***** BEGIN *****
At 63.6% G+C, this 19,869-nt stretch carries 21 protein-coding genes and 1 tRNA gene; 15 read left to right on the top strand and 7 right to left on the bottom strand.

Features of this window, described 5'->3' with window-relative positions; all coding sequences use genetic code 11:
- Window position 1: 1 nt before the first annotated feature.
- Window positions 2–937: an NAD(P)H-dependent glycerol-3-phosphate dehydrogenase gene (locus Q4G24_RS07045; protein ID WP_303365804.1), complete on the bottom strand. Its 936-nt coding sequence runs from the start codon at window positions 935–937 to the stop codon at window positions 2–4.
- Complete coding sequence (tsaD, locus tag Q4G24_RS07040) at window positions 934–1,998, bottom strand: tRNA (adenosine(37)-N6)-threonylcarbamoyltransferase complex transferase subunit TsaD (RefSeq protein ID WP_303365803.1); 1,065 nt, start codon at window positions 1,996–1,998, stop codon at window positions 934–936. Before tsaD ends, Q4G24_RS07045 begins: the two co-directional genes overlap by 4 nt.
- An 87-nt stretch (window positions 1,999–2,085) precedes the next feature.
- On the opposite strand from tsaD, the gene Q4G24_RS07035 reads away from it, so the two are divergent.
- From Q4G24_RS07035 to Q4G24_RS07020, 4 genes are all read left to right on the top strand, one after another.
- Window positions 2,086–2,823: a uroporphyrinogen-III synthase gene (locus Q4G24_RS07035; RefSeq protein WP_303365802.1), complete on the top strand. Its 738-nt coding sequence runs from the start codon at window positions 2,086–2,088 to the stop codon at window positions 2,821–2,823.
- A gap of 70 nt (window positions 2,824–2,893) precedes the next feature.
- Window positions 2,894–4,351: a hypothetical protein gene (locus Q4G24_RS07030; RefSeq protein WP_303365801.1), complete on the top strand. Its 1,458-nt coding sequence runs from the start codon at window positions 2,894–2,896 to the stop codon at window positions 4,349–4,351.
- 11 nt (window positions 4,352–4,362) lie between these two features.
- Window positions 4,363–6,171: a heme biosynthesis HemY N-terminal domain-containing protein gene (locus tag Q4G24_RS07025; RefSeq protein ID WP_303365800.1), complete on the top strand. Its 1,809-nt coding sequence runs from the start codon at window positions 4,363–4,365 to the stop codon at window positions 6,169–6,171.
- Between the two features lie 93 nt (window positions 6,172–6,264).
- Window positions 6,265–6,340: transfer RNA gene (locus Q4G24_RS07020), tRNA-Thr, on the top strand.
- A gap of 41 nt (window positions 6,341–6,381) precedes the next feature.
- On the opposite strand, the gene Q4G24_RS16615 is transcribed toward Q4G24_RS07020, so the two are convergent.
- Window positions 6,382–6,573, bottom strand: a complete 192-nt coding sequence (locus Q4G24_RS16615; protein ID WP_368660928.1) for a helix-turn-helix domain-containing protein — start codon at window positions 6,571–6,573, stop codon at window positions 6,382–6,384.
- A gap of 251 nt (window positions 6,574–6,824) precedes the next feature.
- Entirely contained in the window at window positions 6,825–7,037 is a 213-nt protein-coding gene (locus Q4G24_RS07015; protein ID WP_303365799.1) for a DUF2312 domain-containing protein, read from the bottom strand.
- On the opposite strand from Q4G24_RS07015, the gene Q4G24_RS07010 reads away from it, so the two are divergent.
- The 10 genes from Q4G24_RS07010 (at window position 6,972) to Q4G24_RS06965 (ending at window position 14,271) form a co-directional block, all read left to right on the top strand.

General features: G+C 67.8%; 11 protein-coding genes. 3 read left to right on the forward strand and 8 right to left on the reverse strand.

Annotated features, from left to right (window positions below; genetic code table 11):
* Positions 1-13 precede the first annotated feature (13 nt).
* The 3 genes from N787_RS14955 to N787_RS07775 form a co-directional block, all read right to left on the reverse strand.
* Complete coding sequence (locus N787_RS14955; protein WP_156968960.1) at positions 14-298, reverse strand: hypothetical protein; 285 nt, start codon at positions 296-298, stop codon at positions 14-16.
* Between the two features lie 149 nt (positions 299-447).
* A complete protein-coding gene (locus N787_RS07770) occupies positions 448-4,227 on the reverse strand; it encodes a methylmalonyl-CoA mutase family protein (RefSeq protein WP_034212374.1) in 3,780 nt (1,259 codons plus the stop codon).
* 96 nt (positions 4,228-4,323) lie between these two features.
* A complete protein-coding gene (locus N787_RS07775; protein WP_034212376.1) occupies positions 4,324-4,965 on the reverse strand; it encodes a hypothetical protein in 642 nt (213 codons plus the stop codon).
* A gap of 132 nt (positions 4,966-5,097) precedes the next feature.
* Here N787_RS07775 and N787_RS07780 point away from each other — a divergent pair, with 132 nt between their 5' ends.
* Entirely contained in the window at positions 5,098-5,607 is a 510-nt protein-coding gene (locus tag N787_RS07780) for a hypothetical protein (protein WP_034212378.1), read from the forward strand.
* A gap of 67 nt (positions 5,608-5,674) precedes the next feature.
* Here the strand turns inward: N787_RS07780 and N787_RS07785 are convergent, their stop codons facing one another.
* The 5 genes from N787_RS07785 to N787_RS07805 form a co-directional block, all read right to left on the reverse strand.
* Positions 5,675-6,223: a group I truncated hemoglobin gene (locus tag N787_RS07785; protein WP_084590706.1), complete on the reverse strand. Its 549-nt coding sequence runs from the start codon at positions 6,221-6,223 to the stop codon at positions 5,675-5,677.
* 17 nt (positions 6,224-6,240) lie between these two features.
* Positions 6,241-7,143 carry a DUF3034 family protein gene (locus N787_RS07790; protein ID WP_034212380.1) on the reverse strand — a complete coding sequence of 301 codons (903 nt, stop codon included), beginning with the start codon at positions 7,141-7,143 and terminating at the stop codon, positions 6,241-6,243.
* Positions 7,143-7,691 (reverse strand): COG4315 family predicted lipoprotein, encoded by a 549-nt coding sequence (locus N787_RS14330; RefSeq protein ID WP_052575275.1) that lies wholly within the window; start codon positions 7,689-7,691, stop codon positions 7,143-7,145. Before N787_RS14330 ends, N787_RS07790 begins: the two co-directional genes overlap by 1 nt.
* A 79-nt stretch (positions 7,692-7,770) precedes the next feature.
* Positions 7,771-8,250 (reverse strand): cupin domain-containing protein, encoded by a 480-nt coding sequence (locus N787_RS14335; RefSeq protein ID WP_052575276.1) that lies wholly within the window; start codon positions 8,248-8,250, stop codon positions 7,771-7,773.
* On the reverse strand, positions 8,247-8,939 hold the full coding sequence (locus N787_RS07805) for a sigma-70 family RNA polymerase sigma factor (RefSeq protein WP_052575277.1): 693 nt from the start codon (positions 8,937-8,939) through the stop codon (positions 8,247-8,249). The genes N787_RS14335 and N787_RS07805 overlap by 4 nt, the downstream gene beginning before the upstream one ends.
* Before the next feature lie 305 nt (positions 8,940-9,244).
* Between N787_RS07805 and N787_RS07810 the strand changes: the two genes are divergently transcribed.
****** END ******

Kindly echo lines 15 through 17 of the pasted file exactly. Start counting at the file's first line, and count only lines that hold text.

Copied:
- Window positions 6,265–6,340: transfer RNA gene (locus Q4G24_RS07020), tRNA-Thr, on the top strand.
- A gap of 41 nt (window positions 6,341–6,381) precedes the next feature.
- On the opposite strand, the gene Q4G24_RS16615 is transcribed toward Q4G24_RS07020, so the two are convergent.